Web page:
The identity existing between stimuli evoke comparisons that may desribe them as "the same" or "similar." This occurs when stimuli are objects. Two identical objects are responded to with the utterance that they are "the same." Three or more objects evoking the same tact may be reported as all being the same. It could also occur that two or more objects include only a partial joint control, which would then result in a report of being "similar." Behavioral responses are then connected with the perception of identity and similarity between physical objects evoking the same or similar tacts.
The printed word "book" refers to a certain tact topographically accepted by more or less all human beings to be the same. When the object and the word are shown to a speaker, the autoclitic response may occur in one of two ways; The word can be seen to be the name of the object, while the object is also named by the word. The textual is evoked by the printed wrokd, while the tact is also evoked by the object - the book- itself. When responding that the word names the object, the subject reports a topography evoked first by the textual control of the printed word. The printed word combines with the tact evoked, and joint control is achieved.
When the initial focus is the object rather than the word, the speaker reports a tact evoked by the object, which subsequently enters joint control with the textual through self-echoic rehearsal.
Comprehension, as opposed to description is an itnernal process of perception. Information is utilized according to the subjects own antecedent rehearsals, and the joint control and selections made will match the level of the listerner's acquired understanding. It is therefore a much more complex process than the description from which it draws its material. Comprehension is therefore a highly subjective process, being both hypothetical and internal.
Children are taught to match objects with their printed descriptions to spoken phrases. Subsequently objects and printed words are matched spontaneously. Both auditory and reading comprehension are then cultivated, although matching newly learned tacts to the appropriate objects is often a process of further rehearsal and error.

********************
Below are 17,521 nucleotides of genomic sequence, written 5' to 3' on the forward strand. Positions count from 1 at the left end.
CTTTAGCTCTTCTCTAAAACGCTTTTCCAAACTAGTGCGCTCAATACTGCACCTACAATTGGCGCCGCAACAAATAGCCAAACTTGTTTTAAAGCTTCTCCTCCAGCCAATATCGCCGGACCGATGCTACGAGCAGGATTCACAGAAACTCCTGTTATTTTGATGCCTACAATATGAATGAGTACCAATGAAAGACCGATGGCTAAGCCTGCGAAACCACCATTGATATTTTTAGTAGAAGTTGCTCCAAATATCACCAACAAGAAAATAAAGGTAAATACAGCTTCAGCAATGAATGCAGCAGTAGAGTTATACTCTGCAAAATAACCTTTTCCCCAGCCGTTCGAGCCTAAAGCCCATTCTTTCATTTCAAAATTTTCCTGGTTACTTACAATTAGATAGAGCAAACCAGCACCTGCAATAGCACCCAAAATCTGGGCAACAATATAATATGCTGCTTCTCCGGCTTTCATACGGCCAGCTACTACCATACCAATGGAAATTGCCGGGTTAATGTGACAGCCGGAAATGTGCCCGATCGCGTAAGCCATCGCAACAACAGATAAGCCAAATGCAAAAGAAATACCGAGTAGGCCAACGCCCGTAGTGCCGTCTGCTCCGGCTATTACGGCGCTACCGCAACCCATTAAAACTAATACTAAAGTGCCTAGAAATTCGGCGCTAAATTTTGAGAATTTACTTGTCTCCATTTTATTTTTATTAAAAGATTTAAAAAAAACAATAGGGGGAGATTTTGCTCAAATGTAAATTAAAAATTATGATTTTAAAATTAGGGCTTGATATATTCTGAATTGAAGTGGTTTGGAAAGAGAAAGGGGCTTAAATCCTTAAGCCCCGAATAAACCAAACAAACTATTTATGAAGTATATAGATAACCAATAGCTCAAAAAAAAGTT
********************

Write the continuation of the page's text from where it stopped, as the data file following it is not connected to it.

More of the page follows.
An ideal syncrhonization of comprehension is when both listener and speaker experience the controlling variables of a situation with a common effect. The speaker therefore emits verbal stimuli that evoke listener behavior similar to that of the speaker, and thus giving the impression of comprehension. Elements required for comprehension therefore include a common vocabulary, or common topographies, in terms of the topic of discussion.
As seen above, the concepts of comprehension and description are very closely connected. A description requires comprehension, and both acts require a speaker and a listener in a speech act, of which the topography is common to both. At its most basic level then, a description can be defined as a packet of information. Yet in terms of joint control, it is required to function on a deeper level in terms of the persons involved.
Whereas comprehension is a selection process, accurate selection depends upon the description. The speaker and listener are both required to provide and be knolwedgeable about the appropriate topograhpies for what is being described. The speaker therefore needs to be on the same level, more or less, as the listener, if the description is to be comprehended correctly.
A description is furthermore always a verbal stimulus as opposed to a visual stimulus. It can occur either as a verbal emission from a speaker, or a textual emission. Another stimulus object or event is specified through joint control of the speaker's own tact of the stimulus described. The response to this description is then either correct or incorrect comprehension. In order to appropraitely respond, it is required to emit the same topography as the tact used…[continue]